No matter what I had done the last few days, how often Reid had made me laugh, or how much we’d kissed late at night, guilt and shame had weaseled into my thoughts. The guilt-shame of taking Santos’ life wasn’t letting up. In fact, it was getting worse.
We rounded a bend in the road and my chest twisted as if someone were ringing me out like a wet towel. My left lung ached like nothing I’d felt before. Was it my lung, though? Or was it my heart?
Was this what it was like as Santos drowned? Had his lungs hurt and was his heart on the verge of explosion? Another picture of Santos coming after me on the beach, a sick and menacing smile on his lips, flickered in my mind.
Another eighteen-wheeler passed and the lightning flashed in my mind again. When the face came into focus though, it wasn’t Santos – it was Eli.
Fear gripped me and I beat both hands on Reid. That’s when I noticed my hands were shaking, and my heartrate matched the rhythm of the shaking, fast and sporadic. Frantic.
“Josie?” he yelled over his shoulder.
I couldn’t manage words, I just beat my right fist into his back, holding on for dear life with my left arm, hooking it around his middle.
Reid slowed around the next curve then pulled off the road at a scenic lookout. I jumped off the bike before it came to a complete stop, flinging my helmet off of my head. The gravel crunched under my boots as I ran to the edge of the lookout. Leaning over the railing, bracing myself on my forearms, I hung my head as I concentrated on deep inhales and slow exhales.
Reid’s feet crushed the gravel as he sprinted to me. “Josie?” His voice was a higher pitch than I’d heard before and it cracked at the end of my name.
His warm hand landed gently on my back. “What’s wrong?”
I shook my head, unable to answer.
Santos was a traitor. Santos tried to kill me. I will not be the reason Eli dies.
A panic attack over Santos and this mole and imagining myself kill my little brother. At least that’s what I thought it was. I just needed the feeling to pass.
I held up a finger, continuing inhaling through my nose to the count of four and exhaling through my mouth to slow my breath and pulse.
Santos was a traitor. Santos tried to kill me. I will not be the reason Eli dies.
I wiped the perspiration on my forehead away with the back of my hand. Reid didn’t force me to speak, but patiently stood behind me, his hand still on my back.
I eventually straightened, letting out a long, pain-free sigh. Finally, I could breathe.
“Santos?” he whispered.
I nodded and my heart squeezed again just hearing his name, but not as severe this time.
His hand slowly roamed up to my shoulder.
“Are you okay?” That was a loaded question.
No, I wasn’t okay, but he already knew that. He’d held me every night when I woke screaming from nightmares. He’d listened as I rehashed the Consortium’s attack on the rooftop after the serum handoff to the vice president. He’d watched me grow up with my family and knew they were everything to me.
I touched my fingertips to his hand gripping my shoulder. I wanted to throw my arms around him and burrow my head into the crevice of his neck, the place I fit perfectly. I wanted to breathe in the smell of him, a clean, musky scent, and feel his warmth around me. Instead, I pulled my fingers away and nodded.
“I’ll be fine.” The words came out quieter than I intended.
I finally raised my eyes to take in our view. A blanket of evergreens covered the mountains surrounding us. “This puts Endor to shame.” I wished it were Endor. No one would be hunting me there.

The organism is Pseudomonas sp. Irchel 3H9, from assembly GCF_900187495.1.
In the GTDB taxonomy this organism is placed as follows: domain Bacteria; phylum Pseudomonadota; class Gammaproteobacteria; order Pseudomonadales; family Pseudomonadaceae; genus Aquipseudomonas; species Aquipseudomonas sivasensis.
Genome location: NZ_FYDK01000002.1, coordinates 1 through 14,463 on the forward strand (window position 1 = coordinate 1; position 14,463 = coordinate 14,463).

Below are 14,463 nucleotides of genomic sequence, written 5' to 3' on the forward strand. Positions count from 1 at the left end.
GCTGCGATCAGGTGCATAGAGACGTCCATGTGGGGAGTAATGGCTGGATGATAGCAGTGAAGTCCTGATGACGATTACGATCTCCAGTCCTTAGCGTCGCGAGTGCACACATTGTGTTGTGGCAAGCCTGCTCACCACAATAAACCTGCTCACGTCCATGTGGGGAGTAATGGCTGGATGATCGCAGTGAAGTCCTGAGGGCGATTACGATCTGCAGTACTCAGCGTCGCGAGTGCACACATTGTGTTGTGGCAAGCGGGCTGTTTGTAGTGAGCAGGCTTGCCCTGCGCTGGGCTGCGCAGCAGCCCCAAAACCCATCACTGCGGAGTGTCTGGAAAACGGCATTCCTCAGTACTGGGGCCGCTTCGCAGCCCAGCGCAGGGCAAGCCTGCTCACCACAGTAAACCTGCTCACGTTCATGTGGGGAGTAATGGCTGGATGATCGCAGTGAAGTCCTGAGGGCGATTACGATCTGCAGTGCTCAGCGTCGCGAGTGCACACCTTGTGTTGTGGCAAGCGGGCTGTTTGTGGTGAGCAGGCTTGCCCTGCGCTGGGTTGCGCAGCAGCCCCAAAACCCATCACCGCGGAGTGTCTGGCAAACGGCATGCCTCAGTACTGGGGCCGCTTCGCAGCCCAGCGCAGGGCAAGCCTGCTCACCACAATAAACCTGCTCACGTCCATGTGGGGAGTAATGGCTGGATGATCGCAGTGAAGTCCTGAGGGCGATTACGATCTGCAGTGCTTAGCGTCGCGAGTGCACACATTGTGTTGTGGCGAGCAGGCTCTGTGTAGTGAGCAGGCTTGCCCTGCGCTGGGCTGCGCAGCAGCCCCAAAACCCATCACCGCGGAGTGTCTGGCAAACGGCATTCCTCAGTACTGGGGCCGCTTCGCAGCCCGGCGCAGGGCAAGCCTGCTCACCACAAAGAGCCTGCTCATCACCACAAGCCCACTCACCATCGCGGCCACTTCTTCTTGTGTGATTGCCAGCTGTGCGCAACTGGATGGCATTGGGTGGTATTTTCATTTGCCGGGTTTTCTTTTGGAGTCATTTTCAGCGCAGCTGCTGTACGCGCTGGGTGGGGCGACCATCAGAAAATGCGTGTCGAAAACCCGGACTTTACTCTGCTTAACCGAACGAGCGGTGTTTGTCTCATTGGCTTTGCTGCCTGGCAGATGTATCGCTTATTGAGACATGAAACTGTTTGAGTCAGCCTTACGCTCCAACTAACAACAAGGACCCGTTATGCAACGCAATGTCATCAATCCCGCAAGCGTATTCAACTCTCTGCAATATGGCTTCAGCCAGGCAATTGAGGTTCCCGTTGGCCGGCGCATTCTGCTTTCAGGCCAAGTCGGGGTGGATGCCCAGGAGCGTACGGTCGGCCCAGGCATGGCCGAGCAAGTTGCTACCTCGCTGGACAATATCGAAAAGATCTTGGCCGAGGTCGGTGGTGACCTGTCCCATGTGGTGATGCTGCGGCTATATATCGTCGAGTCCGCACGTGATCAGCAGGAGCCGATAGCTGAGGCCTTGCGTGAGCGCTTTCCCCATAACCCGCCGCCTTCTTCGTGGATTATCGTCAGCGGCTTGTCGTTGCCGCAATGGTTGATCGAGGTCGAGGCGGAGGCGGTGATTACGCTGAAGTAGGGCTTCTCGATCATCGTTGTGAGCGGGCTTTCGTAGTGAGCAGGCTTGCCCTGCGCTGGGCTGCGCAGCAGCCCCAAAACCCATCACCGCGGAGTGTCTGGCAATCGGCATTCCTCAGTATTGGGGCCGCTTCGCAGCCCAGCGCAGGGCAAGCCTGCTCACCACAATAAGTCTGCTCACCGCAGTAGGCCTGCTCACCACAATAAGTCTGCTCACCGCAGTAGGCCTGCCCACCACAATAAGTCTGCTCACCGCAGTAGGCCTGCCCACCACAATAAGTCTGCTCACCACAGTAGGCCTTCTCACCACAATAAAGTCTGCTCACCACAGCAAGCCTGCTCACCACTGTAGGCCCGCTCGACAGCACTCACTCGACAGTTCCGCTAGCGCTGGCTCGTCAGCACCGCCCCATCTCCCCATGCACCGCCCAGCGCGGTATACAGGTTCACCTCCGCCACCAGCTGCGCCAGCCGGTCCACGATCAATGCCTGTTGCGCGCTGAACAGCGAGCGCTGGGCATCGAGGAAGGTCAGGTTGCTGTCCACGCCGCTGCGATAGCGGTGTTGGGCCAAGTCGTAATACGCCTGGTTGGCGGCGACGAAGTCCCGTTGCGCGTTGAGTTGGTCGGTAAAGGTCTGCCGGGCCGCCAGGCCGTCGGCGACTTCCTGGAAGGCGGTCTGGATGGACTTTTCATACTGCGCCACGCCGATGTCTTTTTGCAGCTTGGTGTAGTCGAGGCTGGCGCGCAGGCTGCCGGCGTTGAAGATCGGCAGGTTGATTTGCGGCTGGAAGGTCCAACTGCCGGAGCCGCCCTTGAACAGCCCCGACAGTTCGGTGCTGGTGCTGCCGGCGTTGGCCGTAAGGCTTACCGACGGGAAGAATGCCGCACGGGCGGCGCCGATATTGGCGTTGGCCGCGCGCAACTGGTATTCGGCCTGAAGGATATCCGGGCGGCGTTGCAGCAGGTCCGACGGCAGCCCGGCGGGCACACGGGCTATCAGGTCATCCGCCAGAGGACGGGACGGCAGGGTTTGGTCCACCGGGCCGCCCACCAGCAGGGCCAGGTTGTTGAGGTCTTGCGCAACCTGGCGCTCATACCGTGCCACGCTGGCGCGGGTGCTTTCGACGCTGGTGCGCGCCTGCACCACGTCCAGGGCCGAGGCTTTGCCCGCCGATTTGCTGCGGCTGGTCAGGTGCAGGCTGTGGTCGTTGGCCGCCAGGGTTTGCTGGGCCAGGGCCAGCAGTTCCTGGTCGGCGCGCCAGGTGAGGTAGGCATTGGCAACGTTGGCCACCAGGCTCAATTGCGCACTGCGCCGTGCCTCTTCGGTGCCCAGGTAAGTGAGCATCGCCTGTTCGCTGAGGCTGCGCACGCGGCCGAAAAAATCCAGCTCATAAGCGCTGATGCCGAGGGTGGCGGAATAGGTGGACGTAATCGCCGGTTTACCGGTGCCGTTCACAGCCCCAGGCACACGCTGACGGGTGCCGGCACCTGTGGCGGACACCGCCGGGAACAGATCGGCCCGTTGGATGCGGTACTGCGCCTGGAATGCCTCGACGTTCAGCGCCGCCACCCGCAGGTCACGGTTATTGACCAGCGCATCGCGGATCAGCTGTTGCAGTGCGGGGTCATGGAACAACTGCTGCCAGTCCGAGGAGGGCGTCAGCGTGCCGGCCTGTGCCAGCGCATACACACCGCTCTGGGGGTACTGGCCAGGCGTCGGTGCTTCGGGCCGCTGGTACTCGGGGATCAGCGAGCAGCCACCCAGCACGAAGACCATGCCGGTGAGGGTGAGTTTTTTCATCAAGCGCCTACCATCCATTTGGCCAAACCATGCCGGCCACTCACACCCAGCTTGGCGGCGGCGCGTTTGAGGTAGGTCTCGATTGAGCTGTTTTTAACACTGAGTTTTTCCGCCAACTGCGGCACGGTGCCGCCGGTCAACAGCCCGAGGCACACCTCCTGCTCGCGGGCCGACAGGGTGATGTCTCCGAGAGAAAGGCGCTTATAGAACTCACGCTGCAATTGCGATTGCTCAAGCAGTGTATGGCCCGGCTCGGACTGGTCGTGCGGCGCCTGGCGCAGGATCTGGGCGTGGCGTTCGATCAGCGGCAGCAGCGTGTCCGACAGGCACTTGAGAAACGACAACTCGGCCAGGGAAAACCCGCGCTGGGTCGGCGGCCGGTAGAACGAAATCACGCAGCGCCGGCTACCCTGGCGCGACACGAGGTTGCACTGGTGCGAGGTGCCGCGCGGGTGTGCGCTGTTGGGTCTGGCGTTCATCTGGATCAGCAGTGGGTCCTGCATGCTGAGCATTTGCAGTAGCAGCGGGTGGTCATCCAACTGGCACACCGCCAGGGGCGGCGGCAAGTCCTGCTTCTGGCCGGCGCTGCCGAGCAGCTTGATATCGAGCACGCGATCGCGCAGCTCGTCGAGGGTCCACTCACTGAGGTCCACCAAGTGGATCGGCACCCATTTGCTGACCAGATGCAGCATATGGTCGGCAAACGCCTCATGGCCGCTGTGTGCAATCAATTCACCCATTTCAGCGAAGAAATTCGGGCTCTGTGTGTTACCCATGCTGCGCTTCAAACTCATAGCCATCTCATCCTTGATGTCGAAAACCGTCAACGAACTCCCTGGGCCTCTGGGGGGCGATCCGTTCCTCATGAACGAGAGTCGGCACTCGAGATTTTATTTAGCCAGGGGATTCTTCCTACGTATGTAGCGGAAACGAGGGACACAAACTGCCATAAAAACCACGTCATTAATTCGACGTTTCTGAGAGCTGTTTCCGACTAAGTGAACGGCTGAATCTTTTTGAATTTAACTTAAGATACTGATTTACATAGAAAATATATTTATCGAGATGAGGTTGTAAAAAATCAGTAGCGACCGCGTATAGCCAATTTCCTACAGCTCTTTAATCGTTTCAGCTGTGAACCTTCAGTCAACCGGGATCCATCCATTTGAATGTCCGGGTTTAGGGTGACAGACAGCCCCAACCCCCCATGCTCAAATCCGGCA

Crickets had begun their evening song, serenading us, filling in the silence. Moving forward, I leaned against the aluminum guard rail, the metal cool on my upper thighs through my jeans. I kicked a spray of gravel, rocks assaulting plants on the way down the side of the mountain into the gorge.
Reid stepped beside me, his presence simultaneously calming because he had been my support since this whole mess started weeks ago, yet jarring because he couldn’t play the same role anymore. I cleared my throat. “This is beautiful.”
His eyes focused on the mountains in front of us. “This is home,” he said.
“Welcome home.” I guessed this was my home now. Temporarily. Indefinitely. I didn’t know.
I stared at the place where the mountaintops kissed the watercolor sky. Pink cotton candy clouds battled shadows gobbling up the mountains. The sharp smell of pine reminded me of family camping trips – Nick and I racing through the woods and stony creek beds. The scent made me want to run, faster than I had ever before. Run to Mom and Eli in the Hub and find the mole.
Running to them also meant losing my relationship with Reid. As much as I wanted to get to the Hub for them, part of me didn’t. Reid was my older brother’s friend who I’d secretly had a thing for since I was little. He was the one person I’d always wanted. How was I just supposed to turn off those feelings?
Reid turned to face me, his hand reaching for mine, but he allowed it to drop before he touched me. He was afraid to get close. He was putting space between us to keep me safe.
I had to let him go. An invisible pain spread through me. I was a piece of glass struck by a hammer. A spider-web of cracks hid under my skin. I hadn’t thought being kept safe could hurt more than being in danger.
I closed the space between us, his face only inches from mine. His eyes shut for a moment as he sighed. “Josie.” The word was drawn out and whispered.
I traced his jawline with my forefinger. I had to get close. I needed it. I needed him. I shifted my weight forward to rise up on my toes, to touch my lips to his, but then I stopped.
I couldn’t kiss him when I couldn’t have him. I backed away, instantly feeling chilly.